2 minutes read

Matt Cutts Said,

November 19, 2007 @ 12:54 am

Thanks for weighing in, everyone. I especially appreciate the well-thought-out comments. Lots of people say that they don’t mind snark, but a lot of commenters also urged me not to get into responding to negative allegations. I am going to discuss this claim, but I’m going to avoid going into specifics about what the sites were.

The short answer is that Aaron obtained and promoted a domain in ways that Google considers blackhat, then combined/intertwined that spammy domain with a more legitimate domain. When Google detected the stuff that we considered spam, we took action against both domains.

My takeaway advice for anyone in a similar situation is Don’t mix your blackhat networks with your whitehat sites.? I’ll tell a couple anecdotes to illustrate that:

  • At a search engine conference, I was once talking to a group of blackhat spammers. This was years and years ago. If the name toolman? doesn’t ring a bell, this was before your time. I wanted to know how well Google was doing, so I asked the blackhats if they’d ever had domains get caught. Are you kidding?? one SEO said. You torched my entire spam network to the ground!? The fact is that if we find blackhat spam, such as off-topic porn for peoples’ names, Google (and probably any other search engine) will try to root that spam out and prevent it from ranking again.

  • A few years ago, I discovered that a very well-known catalog retailer (I just got a catalog from them this week, in fact) was doing really spammy stuff on their own site. If the retailer was http://www.example.com, then the spam was on www2.example.com and it included a ton of doorway pages. Unbeknownst to the catalog retailer, the SEO in charge of www2.example.com had also inserted links back to the SEO and the SEO’s clients on the spammy doorway pages. So if the SEO was shadyseo.com, then www2.example.com was filled with spammy doorways and secret links to shadyseo.com and lots of Shady SEO’s other clients. Google removed example.com (even though it was a large company) because of the spammy doorway pages. Mixing the blackhat/spammy doorway pages on the whitehat content of example.com was a Bad Idea.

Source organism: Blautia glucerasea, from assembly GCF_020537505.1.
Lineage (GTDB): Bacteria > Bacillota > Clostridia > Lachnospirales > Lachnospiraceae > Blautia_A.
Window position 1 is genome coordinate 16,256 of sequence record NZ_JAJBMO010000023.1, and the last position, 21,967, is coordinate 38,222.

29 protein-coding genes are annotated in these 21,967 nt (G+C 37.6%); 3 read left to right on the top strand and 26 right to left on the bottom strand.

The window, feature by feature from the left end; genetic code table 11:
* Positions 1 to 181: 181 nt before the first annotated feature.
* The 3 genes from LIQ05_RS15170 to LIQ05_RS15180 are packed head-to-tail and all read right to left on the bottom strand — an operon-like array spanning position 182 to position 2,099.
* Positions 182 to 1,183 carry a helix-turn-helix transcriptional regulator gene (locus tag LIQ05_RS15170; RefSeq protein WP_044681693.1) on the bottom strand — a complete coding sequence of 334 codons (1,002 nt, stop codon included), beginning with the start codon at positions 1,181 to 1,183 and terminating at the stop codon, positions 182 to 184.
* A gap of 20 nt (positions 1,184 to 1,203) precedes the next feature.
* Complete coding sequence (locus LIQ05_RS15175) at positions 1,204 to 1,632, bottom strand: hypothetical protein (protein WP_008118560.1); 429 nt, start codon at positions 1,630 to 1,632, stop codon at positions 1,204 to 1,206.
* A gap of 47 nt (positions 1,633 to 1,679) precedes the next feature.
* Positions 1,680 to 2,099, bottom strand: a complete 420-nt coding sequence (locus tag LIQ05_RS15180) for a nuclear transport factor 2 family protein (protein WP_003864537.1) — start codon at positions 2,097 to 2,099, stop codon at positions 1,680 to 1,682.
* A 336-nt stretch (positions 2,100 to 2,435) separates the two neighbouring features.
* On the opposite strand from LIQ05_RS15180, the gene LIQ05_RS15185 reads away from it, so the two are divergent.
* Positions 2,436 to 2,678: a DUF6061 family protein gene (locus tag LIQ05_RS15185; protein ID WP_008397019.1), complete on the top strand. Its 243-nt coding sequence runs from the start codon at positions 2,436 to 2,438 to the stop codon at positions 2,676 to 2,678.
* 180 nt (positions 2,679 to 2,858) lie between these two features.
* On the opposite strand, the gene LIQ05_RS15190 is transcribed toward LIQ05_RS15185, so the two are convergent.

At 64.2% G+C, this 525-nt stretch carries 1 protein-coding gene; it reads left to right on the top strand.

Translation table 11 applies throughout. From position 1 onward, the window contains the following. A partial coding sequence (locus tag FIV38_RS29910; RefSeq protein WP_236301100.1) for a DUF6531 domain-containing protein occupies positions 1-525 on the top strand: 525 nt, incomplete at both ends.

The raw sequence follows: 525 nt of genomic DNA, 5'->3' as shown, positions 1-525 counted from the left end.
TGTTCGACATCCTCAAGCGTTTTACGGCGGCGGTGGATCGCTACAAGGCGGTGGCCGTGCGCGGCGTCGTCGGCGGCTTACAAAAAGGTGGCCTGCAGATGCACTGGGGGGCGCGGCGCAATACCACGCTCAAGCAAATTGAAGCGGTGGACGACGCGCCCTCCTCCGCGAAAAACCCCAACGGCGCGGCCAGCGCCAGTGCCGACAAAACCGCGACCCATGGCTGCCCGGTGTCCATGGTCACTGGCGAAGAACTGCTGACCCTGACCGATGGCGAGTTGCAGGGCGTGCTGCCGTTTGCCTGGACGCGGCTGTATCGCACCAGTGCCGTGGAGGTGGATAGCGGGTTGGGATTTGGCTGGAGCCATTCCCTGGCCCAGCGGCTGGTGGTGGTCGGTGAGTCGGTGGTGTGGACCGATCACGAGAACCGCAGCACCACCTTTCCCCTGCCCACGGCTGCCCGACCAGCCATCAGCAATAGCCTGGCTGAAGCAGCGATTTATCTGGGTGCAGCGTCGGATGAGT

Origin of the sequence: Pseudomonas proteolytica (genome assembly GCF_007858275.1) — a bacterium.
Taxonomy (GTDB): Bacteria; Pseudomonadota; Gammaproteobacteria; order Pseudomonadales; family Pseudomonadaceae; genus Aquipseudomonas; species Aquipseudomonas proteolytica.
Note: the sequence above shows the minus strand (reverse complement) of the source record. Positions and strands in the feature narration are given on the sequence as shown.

So Aaron combined some sites in a way that I wouldn’t recommend. At all. :) When I noticed Aaron complaining about the situation, I looked into it myself and concluded that Google had actually been pretty lenient from our perspective. But I can also see the situation more from Aaron’s eyes after talking with him last week. The resolution that I suggested (and that I’d suggest to anyone in a similar situation) was to disentangle the blackhat-ish site from the other site. I recommended that after severing the ties between the sites, then Aaron could do a reconsideration request on the more legitimate domain.